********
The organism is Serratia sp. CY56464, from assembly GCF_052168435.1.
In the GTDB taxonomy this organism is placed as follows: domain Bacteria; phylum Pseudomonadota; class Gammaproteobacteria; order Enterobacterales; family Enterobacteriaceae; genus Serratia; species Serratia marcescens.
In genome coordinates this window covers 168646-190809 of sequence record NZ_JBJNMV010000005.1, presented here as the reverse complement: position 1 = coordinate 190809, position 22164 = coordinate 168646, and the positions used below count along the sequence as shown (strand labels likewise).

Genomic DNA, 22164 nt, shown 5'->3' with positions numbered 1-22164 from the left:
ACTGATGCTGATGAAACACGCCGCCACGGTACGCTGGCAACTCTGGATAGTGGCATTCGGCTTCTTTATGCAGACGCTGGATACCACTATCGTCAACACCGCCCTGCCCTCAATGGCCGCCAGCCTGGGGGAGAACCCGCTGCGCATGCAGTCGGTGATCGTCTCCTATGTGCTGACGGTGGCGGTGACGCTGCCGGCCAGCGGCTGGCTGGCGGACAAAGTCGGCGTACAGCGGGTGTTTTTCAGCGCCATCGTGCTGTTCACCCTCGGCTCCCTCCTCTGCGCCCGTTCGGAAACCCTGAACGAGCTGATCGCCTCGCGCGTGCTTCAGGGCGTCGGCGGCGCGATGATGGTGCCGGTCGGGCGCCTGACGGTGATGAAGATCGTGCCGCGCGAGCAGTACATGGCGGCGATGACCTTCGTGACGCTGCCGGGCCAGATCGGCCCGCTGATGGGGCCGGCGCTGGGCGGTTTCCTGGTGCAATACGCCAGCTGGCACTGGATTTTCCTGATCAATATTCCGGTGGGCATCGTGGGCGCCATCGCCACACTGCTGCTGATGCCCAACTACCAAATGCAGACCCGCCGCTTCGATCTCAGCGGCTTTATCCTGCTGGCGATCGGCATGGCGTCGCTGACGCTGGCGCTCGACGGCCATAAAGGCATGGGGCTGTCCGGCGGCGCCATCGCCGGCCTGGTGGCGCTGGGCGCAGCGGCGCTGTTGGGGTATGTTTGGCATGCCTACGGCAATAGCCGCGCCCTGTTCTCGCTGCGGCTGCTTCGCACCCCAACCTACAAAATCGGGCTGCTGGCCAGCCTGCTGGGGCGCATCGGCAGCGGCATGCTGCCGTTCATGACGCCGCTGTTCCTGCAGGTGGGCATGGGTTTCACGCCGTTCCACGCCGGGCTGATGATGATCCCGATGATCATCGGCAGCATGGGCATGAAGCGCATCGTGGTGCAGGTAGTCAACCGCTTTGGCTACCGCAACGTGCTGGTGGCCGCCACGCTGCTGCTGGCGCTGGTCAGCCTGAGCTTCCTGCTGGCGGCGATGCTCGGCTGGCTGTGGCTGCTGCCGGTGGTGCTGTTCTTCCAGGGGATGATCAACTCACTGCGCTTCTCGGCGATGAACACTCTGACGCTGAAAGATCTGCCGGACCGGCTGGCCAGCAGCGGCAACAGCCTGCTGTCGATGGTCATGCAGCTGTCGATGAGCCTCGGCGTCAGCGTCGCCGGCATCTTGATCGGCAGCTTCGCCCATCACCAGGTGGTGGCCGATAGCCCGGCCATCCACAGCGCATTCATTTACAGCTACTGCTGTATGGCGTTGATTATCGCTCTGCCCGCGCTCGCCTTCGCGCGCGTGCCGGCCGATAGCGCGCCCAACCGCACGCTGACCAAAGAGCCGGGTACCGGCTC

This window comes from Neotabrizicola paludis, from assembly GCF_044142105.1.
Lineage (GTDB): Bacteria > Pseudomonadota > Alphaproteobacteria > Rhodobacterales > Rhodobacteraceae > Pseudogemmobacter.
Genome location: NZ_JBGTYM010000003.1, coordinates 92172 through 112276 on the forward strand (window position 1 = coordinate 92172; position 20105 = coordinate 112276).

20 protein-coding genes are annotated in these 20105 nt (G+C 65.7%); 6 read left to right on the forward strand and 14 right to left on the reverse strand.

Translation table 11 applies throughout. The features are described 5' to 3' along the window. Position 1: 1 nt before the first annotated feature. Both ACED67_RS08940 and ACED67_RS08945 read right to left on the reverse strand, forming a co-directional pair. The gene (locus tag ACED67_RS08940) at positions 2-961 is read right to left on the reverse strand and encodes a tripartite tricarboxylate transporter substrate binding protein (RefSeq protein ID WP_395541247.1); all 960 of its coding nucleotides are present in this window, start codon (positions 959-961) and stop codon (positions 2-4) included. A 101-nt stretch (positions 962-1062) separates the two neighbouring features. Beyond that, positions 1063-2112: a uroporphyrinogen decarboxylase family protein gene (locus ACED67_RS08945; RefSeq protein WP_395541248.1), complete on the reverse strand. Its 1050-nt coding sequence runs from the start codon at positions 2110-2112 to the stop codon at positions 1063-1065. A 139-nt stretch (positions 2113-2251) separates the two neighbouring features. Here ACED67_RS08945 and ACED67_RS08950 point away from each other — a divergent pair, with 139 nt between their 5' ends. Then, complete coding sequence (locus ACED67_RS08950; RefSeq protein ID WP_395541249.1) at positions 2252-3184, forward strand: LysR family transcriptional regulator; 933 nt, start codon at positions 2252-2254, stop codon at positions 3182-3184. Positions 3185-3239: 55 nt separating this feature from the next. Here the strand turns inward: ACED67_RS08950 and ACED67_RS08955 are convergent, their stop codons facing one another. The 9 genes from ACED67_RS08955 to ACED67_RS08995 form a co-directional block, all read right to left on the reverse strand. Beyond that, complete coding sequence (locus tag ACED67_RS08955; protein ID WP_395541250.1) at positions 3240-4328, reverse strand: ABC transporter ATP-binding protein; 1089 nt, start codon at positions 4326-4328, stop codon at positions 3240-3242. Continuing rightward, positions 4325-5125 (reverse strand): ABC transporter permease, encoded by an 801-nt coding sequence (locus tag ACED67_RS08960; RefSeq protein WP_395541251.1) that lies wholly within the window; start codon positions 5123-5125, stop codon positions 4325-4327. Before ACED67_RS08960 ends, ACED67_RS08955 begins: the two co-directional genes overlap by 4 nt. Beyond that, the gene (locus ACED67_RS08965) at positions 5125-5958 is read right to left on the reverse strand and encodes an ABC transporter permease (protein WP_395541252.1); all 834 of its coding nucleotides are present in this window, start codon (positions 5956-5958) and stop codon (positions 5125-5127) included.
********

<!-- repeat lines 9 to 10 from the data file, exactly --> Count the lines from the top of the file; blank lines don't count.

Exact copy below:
20 protein-coding genes are annotated in these 20105 nt (G+C 65.7%); 6 read left to right on the forward strand and 14 right to left on the reverse strand.

Translation table 11 applies throughout. The features are described 5' to 3' along the window. Position 1: 1 nt before the first annotated feature. Both ACED67_RS08940 and ACED67_RS08945 read right to left on the reverse strand, forming a co-directional pair. The gene (locus tag ACED67_RS08940) at positions 2-961 is read right to left on the reverse strand and encodes a tripartite tricarboxylate transporter substrate binding protein (RefSeq protein ID WP_395541247.1); all 960 of its coding nucleotides are present in this window, start codon (positions 959-961) and stop codon (positions 2-4) included. A 101-nt stretch (positions 962-1062) separates the two neighbouring features. Beyond that, positions 1063-2112: a uroporphyrinogen decarboxylase family protein gene (locus ACED67_RS08945; RefSeq protein WP_395541248.1), complete on the reverse strand. Its 1050-nt coding sequence runs from the start codon at positions 2110-2112 to the stop codon at positions 1063-1065. A 139-nt stretch (positions 2113-2251) separates the two neighbouring features. Here ACED67_RS08945 and ACED67_RS08950 point away from each other — a divergent pair, with 139 nt between their 5' ends. Then, complete coding sequence (locus ACED67_RS08950; RefSeq protein ID WP_395541249.1) at positions 2252-3184, forward strand: LysR family transcriptional regulator; 933 nt, start codon at positions 2252-2254, stop codon at positions 3182-3184. Positions 3185-3239: 55 nt separating this feature from the next. Here the strand turns inward: ACED67_RS08950 and ACED67_RS08955 are convergent, their stop codons facing one another. The 9 genes from ACED67_RS08955 to ACED67_RS08995 form a co-directional block, all read right to left on the reverse strand. Beyond that, complete coding sequence (locus tag ACED67_RS08955; protein ID WP_395541250.1) at positions 3240-4328, reverse strand: ABC transporter ATP-binding protein; 1089 nt, start codon at positions 4326-4328, stop codon at positions 3240-3242. Continuing rightward, positions 4325-5125 (reverse strand): ABC transporter permease, encoded by an 801-nt coding sequence (locus tag ACED67_RS08960; RefSeq protein WP_395541251.1) that lies wholly within the window; start codon positions 5123-5125, stop codon positions 4325-4327. Before ACED67_RS08960 ends, ACED67_RS08955 begins: the two co-directional genes overlap by 4 nt. Beyond that, the gene (locus ACED67_RS08965) at positions 5125-5958 is read right to left on the reverse strand and encodes an ABC transporter permease (protein WP_395541252.1); all 834 of its coding nucleotides are present in this window, start codon (positions 5956-5958) and stop codon (positions 5125-5127) included.